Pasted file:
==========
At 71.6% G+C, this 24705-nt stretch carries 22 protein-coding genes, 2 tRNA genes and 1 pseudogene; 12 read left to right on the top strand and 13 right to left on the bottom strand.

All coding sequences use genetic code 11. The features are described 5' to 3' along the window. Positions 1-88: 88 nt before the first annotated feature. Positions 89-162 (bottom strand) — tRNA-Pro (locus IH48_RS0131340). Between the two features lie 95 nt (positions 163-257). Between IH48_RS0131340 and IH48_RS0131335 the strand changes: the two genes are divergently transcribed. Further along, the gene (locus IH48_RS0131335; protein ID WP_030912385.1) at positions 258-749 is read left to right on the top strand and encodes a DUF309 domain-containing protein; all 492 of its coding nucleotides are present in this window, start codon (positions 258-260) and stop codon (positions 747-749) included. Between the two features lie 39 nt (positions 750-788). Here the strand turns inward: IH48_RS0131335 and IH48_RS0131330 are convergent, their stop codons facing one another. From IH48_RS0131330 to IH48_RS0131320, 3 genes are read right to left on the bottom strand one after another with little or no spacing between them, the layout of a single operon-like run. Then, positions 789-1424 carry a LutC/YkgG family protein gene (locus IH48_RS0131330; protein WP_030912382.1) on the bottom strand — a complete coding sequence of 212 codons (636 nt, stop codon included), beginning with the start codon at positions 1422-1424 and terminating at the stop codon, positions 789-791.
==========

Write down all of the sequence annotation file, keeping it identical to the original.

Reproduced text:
At 71.6% G+C, this 24705-nt stretch carries 22 protein-coding genes, 2 tRNA genes and 1 pseudogene; 12 read left to right on the top strand and 13 right to left on the bottom strand.

All coding sequences use genetic code 11. The features are described 5' to 3' along the window. Positions 1-88: 88 nt before the first annotated feature. Positions 89-162 (bottom strand) — tRNA-Pro (locus IH48_RS0131340). Between the two features lie 95 nt (positions 163-257). Between IH48_RS0131340 and IH48_RS0131335 the strand changes: the two genes are divergently transcribed. Further along, the gene (locus IH48_RS0131335; protein ID WP_030912385.1) at positions 258-749 is read left to right on the top strand and encodes a DUF309 domain-containing protein; all 492 of its coding nucleotides are present in this window, start codon (positions 258-260) and stop codon (positions 747-749) included. Between the two features lie 39 nt (positions 750-788). Here the strand turns inward: IH48_RS0131335 and IH48_RS0131330 are convergent, their stop codons facing one another. From IH48_RS0131330 to IH48_RS0131320, 3 genes are read right to left on the bottom strand one after another with little or no spacing between them, the layout of a single operon-like run. Then, positions 789-1424 carry a LutC/YkgG family protein gene (locus IH48_RS0131330; protein WP_030912382.1) on the bottom strand — a complete coding sequence of 212 codons (636 nt, stop codon included), beginning with the start codon at positions 1422-1424 and terminating at the stop codon, positions 789-791.